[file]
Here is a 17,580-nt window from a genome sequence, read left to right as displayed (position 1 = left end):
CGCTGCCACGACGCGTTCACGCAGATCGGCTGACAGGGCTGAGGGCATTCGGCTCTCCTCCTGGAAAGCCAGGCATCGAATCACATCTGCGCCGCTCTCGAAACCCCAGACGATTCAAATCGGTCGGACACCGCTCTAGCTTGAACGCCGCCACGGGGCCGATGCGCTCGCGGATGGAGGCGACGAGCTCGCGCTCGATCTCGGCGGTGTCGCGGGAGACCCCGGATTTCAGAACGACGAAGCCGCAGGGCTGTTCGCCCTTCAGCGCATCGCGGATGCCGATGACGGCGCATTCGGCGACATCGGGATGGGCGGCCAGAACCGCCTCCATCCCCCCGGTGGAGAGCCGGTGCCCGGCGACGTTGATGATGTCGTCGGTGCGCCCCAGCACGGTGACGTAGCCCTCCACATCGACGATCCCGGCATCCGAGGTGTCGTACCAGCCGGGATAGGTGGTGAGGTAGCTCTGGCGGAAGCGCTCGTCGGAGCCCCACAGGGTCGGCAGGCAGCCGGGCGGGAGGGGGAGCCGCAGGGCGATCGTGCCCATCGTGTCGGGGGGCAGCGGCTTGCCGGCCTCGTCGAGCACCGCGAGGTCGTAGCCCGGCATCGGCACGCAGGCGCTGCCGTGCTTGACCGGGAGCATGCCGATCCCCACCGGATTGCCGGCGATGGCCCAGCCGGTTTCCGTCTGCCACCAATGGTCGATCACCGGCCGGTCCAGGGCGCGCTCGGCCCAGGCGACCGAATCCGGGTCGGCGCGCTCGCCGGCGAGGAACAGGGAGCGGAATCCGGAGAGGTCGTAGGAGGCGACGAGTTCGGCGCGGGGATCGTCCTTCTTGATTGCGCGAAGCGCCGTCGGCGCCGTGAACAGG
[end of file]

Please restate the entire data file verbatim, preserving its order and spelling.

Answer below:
Here is a 17,580-nt window from a genome sequence, read left to right as displayed (position 1 = left end):
CGCTGCCACGACGCGTTCACGCAGATCGGCTGACAGGGCTGAGGGCATTCGGCTCTCCTCCTGGAAAGCCAGGCATCGAATCACATCTGCGCCGCTCTCGAAACCCCAGACGATTCAAATCGGTCGGACACCGCTCTAGCTTGAACGCCGCCACGGGGCCGATGCGCTCGCGGATGGAGGCGACGAGCTCGCGCTCGATCTCGGCGGTGTCGCGGGAGACCCCGGATTTCAGAACGACGAAGCCGCAGGGCTGTTCGCCCTTCAGCGCATCGCGGATGCCGATGACGGCGCATTCGGCGACATCGGGATGGGCGGCCAGAACCGCCTCCATCCCCCCGGTGGAGAGCCGGTGCCCGGCGACGTTGATGATGTCGTCGGTGCGCCCCAGCACGGTGACGTAGCCCTCCACATCGACGATCCCGGCATCCGAGGTGTCGTACCAGCCGGGATAGGTGGTGAGGTAGCTCTGGCGGAAGCGCTCGTCGGAGCCCCACAGGGTCGGCAGGCAGCCGGGCGGGAGGGGGAGCCGCAGGGCGATCGTGCCCATCGTGTCGGGGGGCAGCGGCTTGCCGGCCTCGTCGAGCACCGCGAGGTCGTAGCCCGGCATCGGCACGCAGGCGCTGCCGTGCTTGACCGGGAGCATGCCGATCCCCACCGGATTGCCGGCGATGGCCCAGCCGGTTTCCGTCTGCCACCAATGGTCGATCACCGGCCGGTCCAGGGCGCGCTCGGCCCAGGCGACCGAATCCGGGTCGGCGCGCTCGCCGGCGAGGAACAGGGAGCGGAATCCGGAGAGGTCGTAGGAGGCGACGAGTTCGGCGCGGGGATCGTCCTTCTTGATTGCGCGAAGCGCCGTCGGCGCCGTGAACAGG